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GENERAL WALKER AND THE ANARCHISTS.[1]

[Liberty, November 19, 1887.]

Ladies and Gentlemen:—Some four years ago I had occasion to write a criticism of a work then new,—Professor Ely's "French and German Socialism in Modern Times,"—and I began it with these paragraphs:

It is becoming the fashion in these days for the parsons who are hired, either directly or indirectly, consciously or unconsciously, to whitewash the sins of the plutocrats, and for the professors who are hired, either directly or indirectly, consciously or unconsciously, to educate the sons of the plutocrats to continue in the transgressions of their fathers,—it is becoming the fashion for these to preach sermons, deliver lectures, or write books on Socialism, Communism, Anarchism, and the various other phases of the modern labor movement. So general, indeed, has become the practice that any one of them who has not done something in this line begins to feel a vague sense of delinquency in the discharge of his obligations to his employer, and consequently scarce a week passes that does not inflict upon a suffering public from these gentlemen some fresh clerical or professorial analysis, classification, interpretation, and explanation of the ominous overhanging social clouds which conceal the thunderbolt that, unless the light of Liberty and Equity dissipates them in time, is to destroy their masters' houses.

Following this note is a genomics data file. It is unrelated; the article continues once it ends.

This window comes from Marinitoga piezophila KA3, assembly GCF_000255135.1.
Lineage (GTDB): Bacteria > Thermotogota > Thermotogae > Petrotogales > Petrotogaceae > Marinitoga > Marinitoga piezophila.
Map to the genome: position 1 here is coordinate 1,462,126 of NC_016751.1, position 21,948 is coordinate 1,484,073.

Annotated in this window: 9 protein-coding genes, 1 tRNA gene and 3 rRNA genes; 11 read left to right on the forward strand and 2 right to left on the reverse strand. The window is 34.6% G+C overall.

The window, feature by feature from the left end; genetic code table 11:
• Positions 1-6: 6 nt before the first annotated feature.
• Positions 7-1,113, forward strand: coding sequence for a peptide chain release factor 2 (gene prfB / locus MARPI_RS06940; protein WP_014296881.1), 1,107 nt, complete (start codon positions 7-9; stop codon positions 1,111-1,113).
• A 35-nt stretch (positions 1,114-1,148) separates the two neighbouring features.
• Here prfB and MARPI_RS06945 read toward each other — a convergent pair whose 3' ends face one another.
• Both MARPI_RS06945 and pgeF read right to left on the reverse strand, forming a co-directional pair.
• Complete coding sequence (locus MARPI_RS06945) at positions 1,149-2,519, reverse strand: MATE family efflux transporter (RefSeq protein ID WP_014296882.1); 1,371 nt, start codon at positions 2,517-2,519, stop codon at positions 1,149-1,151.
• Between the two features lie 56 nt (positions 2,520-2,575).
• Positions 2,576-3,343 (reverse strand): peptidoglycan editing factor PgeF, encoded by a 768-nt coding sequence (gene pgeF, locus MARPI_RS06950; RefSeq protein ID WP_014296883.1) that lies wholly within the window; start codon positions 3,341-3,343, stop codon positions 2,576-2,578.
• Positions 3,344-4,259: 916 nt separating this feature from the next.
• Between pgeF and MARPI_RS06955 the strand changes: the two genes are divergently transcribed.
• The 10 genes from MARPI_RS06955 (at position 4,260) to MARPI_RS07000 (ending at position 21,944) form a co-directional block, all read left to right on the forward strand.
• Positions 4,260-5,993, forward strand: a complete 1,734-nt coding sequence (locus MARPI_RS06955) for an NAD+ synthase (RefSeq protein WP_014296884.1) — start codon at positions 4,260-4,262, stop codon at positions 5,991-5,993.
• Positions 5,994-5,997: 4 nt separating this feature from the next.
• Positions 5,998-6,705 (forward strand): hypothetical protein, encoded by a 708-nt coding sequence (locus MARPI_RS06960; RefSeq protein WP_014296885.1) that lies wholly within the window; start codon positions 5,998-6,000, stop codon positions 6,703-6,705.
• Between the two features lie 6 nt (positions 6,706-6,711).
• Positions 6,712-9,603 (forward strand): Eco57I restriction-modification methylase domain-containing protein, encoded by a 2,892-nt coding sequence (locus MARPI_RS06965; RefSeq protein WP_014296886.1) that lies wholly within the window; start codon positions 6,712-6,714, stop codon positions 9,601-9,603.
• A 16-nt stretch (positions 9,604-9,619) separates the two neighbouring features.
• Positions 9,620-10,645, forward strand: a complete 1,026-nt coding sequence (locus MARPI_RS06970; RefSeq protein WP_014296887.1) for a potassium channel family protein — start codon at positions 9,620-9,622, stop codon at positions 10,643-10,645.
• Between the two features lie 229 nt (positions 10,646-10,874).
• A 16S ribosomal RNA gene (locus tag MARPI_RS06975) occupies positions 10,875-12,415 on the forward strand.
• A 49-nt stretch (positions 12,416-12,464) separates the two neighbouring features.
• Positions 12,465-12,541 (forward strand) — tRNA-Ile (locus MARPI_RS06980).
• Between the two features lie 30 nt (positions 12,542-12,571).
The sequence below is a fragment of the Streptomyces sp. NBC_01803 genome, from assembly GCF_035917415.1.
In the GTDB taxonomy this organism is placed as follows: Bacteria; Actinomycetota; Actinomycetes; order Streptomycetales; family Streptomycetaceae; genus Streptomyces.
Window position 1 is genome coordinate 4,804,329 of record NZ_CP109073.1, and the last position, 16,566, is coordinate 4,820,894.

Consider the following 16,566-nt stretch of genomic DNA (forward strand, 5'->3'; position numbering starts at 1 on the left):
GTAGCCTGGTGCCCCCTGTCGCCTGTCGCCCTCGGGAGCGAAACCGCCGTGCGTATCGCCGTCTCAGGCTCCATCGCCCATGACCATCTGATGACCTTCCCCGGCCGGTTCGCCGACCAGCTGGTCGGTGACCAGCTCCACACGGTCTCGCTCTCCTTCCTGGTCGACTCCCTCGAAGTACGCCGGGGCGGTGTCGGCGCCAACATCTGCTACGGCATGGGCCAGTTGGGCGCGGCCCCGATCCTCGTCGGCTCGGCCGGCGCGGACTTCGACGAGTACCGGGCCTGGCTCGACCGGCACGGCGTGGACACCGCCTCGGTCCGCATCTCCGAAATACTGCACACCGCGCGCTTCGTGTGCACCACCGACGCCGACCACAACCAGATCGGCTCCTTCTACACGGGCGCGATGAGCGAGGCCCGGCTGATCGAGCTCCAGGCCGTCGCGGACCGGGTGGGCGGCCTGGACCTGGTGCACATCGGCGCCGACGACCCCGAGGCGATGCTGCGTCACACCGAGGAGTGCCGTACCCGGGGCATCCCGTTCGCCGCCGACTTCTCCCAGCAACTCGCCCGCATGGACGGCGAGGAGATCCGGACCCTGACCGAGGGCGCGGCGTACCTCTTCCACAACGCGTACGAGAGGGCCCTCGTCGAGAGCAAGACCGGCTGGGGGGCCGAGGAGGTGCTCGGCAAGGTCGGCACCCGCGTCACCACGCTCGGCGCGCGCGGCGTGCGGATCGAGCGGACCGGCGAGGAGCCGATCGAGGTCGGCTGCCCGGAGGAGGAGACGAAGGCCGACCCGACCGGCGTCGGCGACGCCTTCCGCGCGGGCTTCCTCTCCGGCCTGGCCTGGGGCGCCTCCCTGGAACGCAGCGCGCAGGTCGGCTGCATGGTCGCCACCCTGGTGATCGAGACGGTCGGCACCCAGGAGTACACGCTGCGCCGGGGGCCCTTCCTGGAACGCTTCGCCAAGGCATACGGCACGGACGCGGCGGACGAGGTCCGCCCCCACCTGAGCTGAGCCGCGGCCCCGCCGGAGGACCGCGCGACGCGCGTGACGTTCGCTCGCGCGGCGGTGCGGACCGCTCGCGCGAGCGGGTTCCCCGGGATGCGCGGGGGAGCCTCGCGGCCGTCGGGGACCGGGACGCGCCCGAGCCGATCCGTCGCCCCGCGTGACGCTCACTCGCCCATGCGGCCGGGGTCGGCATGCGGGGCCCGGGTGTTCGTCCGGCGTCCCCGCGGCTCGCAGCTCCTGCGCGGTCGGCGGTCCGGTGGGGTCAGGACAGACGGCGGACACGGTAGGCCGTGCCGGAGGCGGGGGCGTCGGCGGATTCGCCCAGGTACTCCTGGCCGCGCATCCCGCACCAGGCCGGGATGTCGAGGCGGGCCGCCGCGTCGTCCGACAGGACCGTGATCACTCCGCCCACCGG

The attitudes assumed are as various as the authors are numerous. Some are as lowering as the clouds themselves; others as beaming as the noonday sun. One would annihilate with the violence of his fulminations; another would melt with the warmth of his flattery and the persuasiveness of conciliation. These foolishly betray their spirit of hatred by threats and denunciation; those shrewdly conceal it behind fine words and hon eyed phrases. The latest manifestation coming to our notice is of the professedly disinterested order. Richard T. Ely, associate professor of political economy in the Johns Hopkins University at Baltimore and lecturer on political economy in Cornell University, Ithaca, N. Y., comes to the front with a small volume on "French and German Socialism in Modern Times," the chapters of which, now somewhat rewritten, were originally so many lectures to the students under his charge, and substantially (not literally) announces himself as follows: "Attention! Behold! I am come to do a service to the friends of law and order by expounding the plans and purposes of the honest but mistaken enemies of law and

order. But, whereas nearly all my predecessors in this field have been
  1. An address delivered before the Boston Anarchists' Club on November 6, 1887.